They say a Navy ship has three birthdays: its keel-laying, its launching, and its commissioning. The World War II-era battleship USS Missouri has one more, its recommission in 1986 as part of President Reagan’s 600-ship Navy. But one person was witness to its first two birthdays, Brooklyn Navy Yard shipfitter Clayton Colefield, who sat for an oral history in 2009 with Sady Sullivan of the Brooklyn Historical Society.>> Continue reading
The Many Names of the Brooklyn Navy Yard
Some of the subjects we frequently have to address on our tours of the Brooklyn Navy Yard are: where is it? and what is the official name?
So let’s start with the first question. The Brooklyn Navy Yard is located on the banks of the Wallabout Bay, a bend in the East River located opposite Manhattan’s Corlears Hook. The Yard has grown considerably since it was established in 1801 with the purchase of 23 acres of land on the bay’s western shore. Today, it encompasses 300 acres that encircle the bay from west to east, bounded by Little Street and Navy Street to the west, Flushing Avenue to the south, and Williamsburg Street, Kent Avenue, and Division Avenue to the east. >> Continue reading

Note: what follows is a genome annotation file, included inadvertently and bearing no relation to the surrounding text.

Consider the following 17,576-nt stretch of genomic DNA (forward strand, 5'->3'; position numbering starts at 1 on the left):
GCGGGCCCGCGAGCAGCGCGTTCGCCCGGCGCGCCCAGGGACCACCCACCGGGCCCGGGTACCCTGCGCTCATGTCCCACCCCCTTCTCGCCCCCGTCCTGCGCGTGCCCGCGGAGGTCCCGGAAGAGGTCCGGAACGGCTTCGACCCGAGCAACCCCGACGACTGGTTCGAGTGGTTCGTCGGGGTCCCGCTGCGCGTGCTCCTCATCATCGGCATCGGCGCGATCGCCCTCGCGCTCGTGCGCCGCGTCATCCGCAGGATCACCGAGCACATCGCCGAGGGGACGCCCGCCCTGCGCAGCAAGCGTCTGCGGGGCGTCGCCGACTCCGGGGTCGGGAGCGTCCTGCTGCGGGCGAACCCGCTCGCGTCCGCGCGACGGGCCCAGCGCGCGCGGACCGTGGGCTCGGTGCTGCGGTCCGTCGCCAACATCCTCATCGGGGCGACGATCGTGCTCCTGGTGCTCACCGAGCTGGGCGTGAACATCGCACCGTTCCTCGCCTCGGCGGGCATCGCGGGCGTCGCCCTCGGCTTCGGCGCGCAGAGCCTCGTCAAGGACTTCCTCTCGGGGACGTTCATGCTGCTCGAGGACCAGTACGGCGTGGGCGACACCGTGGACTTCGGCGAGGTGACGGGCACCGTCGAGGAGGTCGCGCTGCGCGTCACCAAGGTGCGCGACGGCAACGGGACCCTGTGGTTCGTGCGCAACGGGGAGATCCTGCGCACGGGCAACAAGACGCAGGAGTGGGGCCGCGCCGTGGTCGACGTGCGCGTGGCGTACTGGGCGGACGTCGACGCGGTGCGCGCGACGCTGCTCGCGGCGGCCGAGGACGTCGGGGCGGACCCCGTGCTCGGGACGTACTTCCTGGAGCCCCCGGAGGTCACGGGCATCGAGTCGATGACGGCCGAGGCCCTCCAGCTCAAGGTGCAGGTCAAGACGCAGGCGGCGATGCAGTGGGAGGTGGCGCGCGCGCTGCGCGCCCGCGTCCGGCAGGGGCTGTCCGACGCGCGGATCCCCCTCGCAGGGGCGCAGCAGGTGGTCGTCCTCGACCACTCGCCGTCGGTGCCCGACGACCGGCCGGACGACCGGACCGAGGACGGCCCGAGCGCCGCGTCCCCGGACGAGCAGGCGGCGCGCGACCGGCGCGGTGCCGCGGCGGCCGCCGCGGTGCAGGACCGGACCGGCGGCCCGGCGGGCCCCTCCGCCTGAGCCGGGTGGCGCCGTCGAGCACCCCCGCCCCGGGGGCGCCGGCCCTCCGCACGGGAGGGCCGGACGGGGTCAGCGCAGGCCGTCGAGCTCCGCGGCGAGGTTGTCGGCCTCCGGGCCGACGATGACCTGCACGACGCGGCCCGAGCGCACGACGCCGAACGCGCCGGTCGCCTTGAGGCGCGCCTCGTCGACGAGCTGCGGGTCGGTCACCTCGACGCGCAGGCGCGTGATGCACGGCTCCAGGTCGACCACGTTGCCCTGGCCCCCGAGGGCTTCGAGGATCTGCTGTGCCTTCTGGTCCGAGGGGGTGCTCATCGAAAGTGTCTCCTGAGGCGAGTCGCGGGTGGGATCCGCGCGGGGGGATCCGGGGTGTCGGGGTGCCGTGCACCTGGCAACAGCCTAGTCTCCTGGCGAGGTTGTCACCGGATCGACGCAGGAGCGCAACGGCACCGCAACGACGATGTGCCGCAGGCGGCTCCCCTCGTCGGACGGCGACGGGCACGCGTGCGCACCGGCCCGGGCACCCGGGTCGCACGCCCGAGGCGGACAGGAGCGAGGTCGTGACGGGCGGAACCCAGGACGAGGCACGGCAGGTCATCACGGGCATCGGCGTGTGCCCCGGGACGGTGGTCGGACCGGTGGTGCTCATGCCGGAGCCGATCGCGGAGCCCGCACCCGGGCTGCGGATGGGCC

Carrier Catapult Tests Once a Common Sight at Brooklyn Navy Yard
Last month, the US Navy began testing of its new Electromagnetic Aircraft Launch System, or EMALS, aboard the first ship that will deploy the system, the carrier USS Gerald Ford, currently under construction at Newport News Shipbuilding in Virginia.
EMALS is the latest innovation in aircraft carrier catapult systems, which are designed to assist aircraft in taking off over short distances. On June 5, 2015, crewmembers of the Ford launched test “sleds” – meant to mimic the weight of the carrier’s aircraft – off the end of the flight deck and into the James River.>> Continue reading
NYC Fleet Week Canceled, but USS Franklin Not Forgotten
The Brooklyn Navy Yard has been a place of refuge for much of its history. During its 165-year run as a naval shipyard, it did not just send ships down the ways and off to war; it took in ships in the most desperate, hopeless shape, and put them back into fighting order. During World War II, more than 5,000 vessels were steamed, limped, towed, and dragged into the safe waters of Wallabout Bay to be tended to by the 72,000 men and women of the yard.
Of all the wounded ships to steam up the East River, none were more so than the aircraft carrier USS Franklin.>> Continue reading